Dioxins (and Learning Disabilities)

“dioxins: A group of some of the most toxic carcinogenic human-made chemicals in the world, which have been linked to developmental and learning disabilities. Exposure in childhood can cause lower IQ, result in withdrawn and depressed behavior, and increase hyperactivity and attention problems. Unborn children are even more acutely affected by exposure to dioxins because of the critical development that occurs during pregnancy, especially between the second and eighth week after conception.

Dioxin is the most harmful of all the chemicals in the dioxin group, and is produced by burning plastics containing chlorine, incinerating household waste, and bleaching chlorine paper. It was first used as the toxic chemical in the weapon Agent Orange during the Vietnam War. Although some dioxins are produced naturally as a result of forest fires, most appear in the environment as an industrial by-product.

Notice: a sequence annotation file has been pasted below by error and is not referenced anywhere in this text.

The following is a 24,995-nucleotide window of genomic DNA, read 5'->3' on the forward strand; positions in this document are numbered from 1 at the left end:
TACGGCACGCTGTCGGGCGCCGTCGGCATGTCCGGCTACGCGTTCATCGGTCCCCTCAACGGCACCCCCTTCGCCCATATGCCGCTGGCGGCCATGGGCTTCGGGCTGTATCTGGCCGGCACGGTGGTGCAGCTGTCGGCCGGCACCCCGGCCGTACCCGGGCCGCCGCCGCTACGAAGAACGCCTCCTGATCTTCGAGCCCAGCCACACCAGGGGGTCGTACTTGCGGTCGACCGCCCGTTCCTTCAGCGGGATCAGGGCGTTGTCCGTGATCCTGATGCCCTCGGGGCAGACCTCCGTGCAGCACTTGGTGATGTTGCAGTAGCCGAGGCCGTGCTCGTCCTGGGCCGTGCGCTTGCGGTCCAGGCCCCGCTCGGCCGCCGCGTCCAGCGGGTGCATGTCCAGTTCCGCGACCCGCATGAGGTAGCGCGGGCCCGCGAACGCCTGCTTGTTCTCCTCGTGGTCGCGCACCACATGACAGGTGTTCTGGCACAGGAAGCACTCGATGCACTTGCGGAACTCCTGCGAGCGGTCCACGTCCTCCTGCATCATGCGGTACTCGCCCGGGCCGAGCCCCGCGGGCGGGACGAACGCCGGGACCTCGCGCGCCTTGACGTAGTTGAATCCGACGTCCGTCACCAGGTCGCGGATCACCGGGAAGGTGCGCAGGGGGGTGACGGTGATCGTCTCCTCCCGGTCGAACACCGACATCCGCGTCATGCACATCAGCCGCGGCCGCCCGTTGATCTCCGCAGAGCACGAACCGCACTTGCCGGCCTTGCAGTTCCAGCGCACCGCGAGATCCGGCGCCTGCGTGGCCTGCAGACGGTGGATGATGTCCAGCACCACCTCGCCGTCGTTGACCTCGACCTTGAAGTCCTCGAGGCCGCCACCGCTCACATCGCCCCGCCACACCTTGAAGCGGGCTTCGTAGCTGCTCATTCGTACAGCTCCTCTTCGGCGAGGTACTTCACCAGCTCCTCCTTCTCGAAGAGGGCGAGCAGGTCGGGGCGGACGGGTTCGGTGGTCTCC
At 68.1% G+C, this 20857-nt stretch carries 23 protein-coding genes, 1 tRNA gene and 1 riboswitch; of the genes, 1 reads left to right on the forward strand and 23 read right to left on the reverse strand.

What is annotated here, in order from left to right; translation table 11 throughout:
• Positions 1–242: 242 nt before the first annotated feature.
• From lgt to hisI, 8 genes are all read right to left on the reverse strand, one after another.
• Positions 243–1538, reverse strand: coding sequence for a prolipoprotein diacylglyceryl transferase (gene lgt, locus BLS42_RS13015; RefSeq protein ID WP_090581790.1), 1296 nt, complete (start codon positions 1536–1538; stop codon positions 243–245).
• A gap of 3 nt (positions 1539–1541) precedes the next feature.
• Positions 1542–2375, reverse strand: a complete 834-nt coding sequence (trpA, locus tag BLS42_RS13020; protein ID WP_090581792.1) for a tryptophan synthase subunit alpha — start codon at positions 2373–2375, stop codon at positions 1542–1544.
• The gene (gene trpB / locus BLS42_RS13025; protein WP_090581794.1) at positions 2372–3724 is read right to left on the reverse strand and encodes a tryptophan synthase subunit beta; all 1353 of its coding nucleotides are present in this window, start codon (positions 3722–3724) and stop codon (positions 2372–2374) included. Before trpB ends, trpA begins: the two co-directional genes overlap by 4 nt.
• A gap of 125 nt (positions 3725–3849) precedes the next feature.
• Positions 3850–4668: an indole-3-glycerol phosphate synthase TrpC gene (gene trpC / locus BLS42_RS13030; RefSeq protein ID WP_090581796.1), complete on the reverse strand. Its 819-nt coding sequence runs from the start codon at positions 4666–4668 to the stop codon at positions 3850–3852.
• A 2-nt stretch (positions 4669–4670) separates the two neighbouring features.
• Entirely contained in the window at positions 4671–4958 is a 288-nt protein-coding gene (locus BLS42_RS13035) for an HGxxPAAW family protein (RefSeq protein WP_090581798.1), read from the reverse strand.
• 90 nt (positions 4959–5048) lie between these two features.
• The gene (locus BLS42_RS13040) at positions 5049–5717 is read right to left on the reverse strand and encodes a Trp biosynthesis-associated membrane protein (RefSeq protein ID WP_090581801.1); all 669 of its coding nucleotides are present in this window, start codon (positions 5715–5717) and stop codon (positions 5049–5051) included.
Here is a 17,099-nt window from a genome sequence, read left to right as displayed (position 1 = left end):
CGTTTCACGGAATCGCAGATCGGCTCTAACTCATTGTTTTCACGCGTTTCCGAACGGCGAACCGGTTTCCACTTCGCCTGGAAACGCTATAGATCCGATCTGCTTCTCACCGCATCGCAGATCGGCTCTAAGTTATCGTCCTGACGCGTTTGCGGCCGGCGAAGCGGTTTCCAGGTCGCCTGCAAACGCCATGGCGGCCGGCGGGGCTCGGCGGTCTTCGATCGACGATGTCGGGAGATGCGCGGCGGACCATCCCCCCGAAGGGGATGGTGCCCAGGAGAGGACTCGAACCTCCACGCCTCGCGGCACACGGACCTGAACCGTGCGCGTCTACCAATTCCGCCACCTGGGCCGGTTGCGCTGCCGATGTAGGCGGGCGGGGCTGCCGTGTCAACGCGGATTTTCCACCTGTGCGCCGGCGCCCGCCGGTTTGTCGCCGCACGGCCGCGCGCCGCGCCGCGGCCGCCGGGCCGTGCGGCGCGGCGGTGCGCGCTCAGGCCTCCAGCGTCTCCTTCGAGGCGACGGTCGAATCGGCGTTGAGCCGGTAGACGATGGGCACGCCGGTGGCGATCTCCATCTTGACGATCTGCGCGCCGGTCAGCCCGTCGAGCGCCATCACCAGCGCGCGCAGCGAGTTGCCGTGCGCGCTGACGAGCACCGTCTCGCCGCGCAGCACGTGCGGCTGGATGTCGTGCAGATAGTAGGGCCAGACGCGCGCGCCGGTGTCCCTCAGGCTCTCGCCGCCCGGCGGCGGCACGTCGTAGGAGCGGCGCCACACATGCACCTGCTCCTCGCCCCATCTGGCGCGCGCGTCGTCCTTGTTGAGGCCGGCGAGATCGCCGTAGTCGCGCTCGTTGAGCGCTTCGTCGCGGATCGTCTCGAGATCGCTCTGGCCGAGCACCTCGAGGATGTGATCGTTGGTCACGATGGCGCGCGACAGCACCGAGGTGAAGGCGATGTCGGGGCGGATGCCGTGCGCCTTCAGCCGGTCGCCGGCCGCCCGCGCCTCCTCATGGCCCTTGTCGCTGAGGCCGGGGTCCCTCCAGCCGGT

Dioxins are found everywhere in the environment, introduced into the air from incinerators and smokestacks, where they eventually settle on the ground, in the water, and on the food that livestock eat. Because dioxins do not decompose readily, they are stored in livestock fatty tissue. About 95 percent of human dioxin exposure occurs by eating traces in in meat, dairy products, and fish.

Children are at higher risk for both ingesting dioxins and being harmed because their diets usually have a higher concentration of animal fat in the form of dairy products.”

Excerpted from: Turkington, Carol, and Joseph R. Harris, PhD. The Encyclopedia of Learning Disabilities. New York: Facts on File, 2006.

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